Dollar still under pressure
Hong Kong, Jan. 3 (Bloomberg) -- The dollar snapped a rally from yesterday and may fall on concern a U.S.-led war with Iraq would make international investors keep their money at home.

The U.S. currency started the day with a gain, after a report yesterday showing a surge in manufacturing sent it to its biggest rally versus the euro since August. It slid back as non-U.S. investors said a possible war is still reason to shun the dollar.

The dollar traded at 119.86 yen at 10:06 a.m. in Hong Kong from 120.08 late yesterday in New York. It hovered at $1.0378 against the euro from $1.0362. The U.S. currency had its biggest gain yesterday versus the euro since Aug. 22. Trading may be less than usual because Japanese financial markets are closed for a holiday.

``The bearish trend for the dollar hasn't changed,'' said Noriyoshi Tsunoda, assistant general manager of the treasury department at Mizuho Corporate Bank in Taipei. ``The geopolitical risk is still there, while the economic outlook hasn't changed much.'' The dollar may fall toward 118 in coming days, he said.
silvercollector
(01/02/2003; 19:54:42 MDT - Msg ID: 93273)
Last post is a ABSOLUTE MUST read...
...if the president has called it quits, well, make your own conclusions.

Gold. Get yourself lots.
silvercollector
(01/02/2003; 19:56:00 MDT - Msg ID: 93274)
This one!!!!
http://prudentbear.com/archive_comm_article.asp?category=Guest+Commentary&content_idx=19039
ax
(01/02/2003; 20:07:55 MDT - Msg ID: 93275)
COOK UNABRIDGED: THE PART ON FED BUILDING GOLD RESERVES
http://www.gold-eagle.com/editorials_03/cook010303.htmlCOOK UNABRIDGED: THE PART ON FED BUILDING GOLD RESERVES

http://www.gold-eagle.com/editorials_03/cook010303.html


It is important to read the part omitted from Rodney Cook's

essay by msg#: 93264:
----------------
...The tiny minority of Austrian economists just sit back and smile. Those
who follow their advice are currently counting their coin.


WHAT IS THE FED TO DO? AT THIS POINT, THEY SHOULD BUILD

THEIR GOLD RESERVES. IF THEY ARE HYPOTHECATED WITH SOME

MYSTERIOUS INSTRUMENT OF STRUCTERED FINANCE, THE POSITIONS

SHOULD BE UNWOUND. IF THE GOLD IS GONE, LAY PLANS FOR

CONFISCATION.

ALL APPEAR TO BE IN THE WORKS.

PERSONAL CENTRAL BANKING


So what's a simple debt slave to do? ...............

---------------------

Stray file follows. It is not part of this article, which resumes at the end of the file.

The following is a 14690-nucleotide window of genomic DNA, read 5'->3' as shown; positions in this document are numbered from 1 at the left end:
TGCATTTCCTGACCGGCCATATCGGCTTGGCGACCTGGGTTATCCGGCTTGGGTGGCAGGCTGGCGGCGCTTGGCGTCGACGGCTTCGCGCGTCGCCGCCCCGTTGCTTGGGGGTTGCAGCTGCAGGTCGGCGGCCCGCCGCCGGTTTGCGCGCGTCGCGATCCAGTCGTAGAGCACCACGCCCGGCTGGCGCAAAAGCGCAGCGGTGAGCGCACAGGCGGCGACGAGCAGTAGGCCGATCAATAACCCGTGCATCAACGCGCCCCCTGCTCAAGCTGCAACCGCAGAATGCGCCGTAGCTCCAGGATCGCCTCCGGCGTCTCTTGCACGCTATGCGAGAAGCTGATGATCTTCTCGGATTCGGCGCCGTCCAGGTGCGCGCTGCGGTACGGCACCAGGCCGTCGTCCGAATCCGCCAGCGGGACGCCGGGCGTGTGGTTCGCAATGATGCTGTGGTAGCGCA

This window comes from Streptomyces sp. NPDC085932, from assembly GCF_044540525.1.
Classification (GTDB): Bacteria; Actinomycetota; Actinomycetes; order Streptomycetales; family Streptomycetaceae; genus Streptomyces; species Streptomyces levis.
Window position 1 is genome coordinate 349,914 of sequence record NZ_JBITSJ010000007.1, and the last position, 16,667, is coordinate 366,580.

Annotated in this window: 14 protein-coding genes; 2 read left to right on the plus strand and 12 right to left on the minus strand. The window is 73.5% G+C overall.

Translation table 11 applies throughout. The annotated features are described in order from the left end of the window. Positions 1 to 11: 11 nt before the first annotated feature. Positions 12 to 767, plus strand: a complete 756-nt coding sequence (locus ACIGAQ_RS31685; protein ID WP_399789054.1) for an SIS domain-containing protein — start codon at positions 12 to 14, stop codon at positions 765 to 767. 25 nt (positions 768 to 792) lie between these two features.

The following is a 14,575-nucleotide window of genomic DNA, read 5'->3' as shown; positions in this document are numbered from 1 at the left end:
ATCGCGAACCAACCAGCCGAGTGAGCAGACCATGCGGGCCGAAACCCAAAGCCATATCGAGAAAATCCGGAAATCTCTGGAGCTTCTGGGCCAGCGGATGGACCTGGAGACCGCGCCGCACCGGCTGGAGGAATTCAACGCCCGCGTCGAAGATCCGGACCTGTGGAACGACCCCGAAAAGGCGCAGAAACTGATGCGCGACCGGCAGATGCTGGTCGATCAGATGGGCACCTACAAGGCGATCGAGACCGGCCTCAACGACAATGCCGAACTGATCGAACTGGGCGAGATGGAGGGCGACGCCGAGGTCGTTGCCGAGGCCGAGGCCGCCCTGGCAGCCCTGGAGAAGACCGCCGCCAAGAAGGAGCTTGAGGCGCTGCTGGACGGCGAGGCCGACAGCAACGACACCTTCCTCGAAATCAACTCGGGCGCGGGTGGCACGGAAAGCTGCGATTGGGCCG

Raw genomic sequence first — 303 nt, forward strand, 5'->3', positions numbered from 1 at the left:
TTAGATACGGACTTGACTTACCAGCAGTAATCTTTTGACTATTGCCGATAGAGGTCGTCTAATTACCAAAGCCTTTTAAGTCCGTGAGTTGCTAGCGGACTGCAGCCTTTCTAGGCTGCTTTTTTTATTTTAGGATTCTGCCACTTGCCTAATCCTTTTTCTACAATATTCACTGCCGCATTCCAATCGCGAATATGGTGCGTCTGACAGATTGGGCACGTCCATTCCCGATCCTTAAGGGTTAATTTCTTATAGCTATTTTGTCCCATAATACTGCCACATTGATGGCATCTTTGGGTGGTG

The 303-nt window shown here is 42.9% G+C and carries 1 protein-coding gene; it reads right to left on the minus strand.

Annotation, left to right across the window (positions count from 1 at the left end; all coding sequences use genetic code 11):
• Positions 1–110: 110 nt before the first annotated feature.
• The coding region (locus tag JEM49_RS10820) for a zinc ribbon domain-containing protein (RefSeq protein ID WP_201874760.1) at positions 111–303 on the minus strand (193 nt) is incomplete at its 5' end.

Comment: Confiscation would not be necessary. The Fed
can buy gold from the following sources.

Also see the Julian Phillips Essay:

http://www.gold-eagle.com/editorials_03/cook010303.html

From ax msg# 93207 ( see excerpts below)

ax (1/2/03; 10:55:24MT - usagold.com msg#: 93207)

How the U.S. Treasury can Acquire Gold?

..I also refer you to the essay of Julian Phillips on the subject

of gold and the central banks which I read last night. It has a

very important analysis of how Alan Greenspan may now be viewing

gold in the financial system, and many other valid points as well

as crucial statistics on central bank reserves. I recommend this

reading very highly.

Yours is a legitimate question - how the U.S. Treasury can Acquire

Gold

First of all, 8k tons is the desired figure - as a start, the amount can

be substantially less. It can be acquired in increments as small as

one ton. There are many sources for such supplies:


1. the Domestic Mines - those mines which are physically located


within the United States, which employ labor within the United

States


2. The supplies of Central Banks that have indicated their willingness

to sell. Certainly this includes Switzerland which is selling now.

This might include Germany, depending how you interpret the

remarks of their officials. When I first started recommending

purchases of gold by the U.S. Treasury in early 1999, it would have

definitely included England.


3. The physical and future gold market - London, New York, Asia


4. Gold bullion dealers within the United States - large and small,

who now offer gold bullion to the general public. They can just

as easily, and gladly so I imagine, sell to the U.S. Treasury, just

as Lockheed -Martin sells fighter jets to the U.S. Dept of Defense

For the reasons discussed in the Jan 1 2003 posts and earlier posts

the U.S. Treasury needs more gold backing for its currency. This